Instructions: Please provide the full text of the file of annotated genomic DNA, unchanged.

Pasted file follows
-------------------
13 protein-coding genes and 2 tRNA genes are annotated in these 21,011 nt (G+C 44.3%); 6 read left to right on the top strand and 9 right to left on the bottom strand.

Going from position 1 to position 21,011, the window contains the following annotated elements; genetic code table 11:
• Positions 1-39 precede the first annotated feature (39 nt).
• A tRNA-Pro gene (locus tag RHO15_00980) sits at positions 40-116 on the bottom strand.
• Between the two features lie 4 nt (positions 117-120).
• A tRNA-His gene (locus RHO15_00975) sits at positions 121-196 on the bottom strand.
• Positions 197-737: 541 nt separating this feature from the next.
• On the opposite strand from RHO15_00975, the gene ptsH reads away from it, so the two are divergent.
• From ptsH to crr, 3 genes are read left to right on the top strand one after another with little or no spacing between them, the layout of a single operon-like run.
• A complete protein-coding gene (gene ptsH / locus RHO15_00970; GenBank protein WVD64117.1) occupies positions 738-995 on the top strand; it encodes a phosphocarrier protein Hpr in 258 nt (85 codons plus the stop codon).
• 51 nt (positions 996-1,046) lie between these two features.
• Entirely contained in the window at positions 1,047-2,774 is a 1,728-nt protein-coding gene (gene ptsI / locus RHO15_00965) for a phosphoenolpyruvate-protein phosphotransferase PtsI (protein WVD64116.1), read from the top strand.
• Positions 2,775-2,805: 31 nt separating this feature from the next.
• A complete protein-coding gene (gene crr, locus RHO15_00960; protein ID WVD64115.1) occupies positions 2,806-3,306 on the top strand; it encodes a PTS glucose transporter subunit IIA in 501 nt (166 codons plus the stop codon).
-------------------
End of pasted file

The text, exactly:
13 protein-coding genes and 2 tRNA genes are annotated in these 21,011 nt (G+C 44.3%); 6 read left to right on the top strand and 9 right to left on the bottom strand.

Going from position 1 to position 21,011, the window contains the following annotated elements; genetic code table 11:
• Positions 1-39 precede the first annotated feature (39 nt).
• A tRNA-Pro gene (locus tag RHO15_00980) sits at positions 40-116 on the bottom strand.
• Between the two features lie 4 nt (positions 117-120).
• A tRNA-His gene (locus RHO15_00975) sits at positions 121-196 on the bottom strand.
• Positions 197-737: 541 nt separating this feature from the next.
• On the opposite strand from RHO15_00975, the gene ptsH reads away from it, so the two are divergent.
• From ptsH to crr, 3 genes are read left to right on the top strand one after another with little or no spacing between them, the layout of a single operon-like run.
• A complete protein-coding gene (gene ptsH / locus RHO15_00970; GenBank protein WVD64117.1) occupies positions 738-995 on the top strand; it encodes a phosphocarrier protein Hpr in 258 nt (85 codons plus the stop codon).
• 51 nt (positions 996-1,046) lie between these two features.
• Entirely contained in the window at positions 1,047-2,774 is a 1,728-nt protein-coding gene (gene ptsI / locus RHO15_00965) for a phosphoenolpyruvate-protein phosphotransferase PtsI (protein WVD64116.1), read from the top strand.
• Positions 2,775-2,805: 31 nt separating this feature from the next.
• A complete protein-coding gene (gene crr, locus RHO15_00960; protein ID WVD64115.1) occupies positions 2,806-3,306 on the top strand; it encodes a PTS glucose transporter subunit IIA in 501 nt (166 codons plus the stop codon).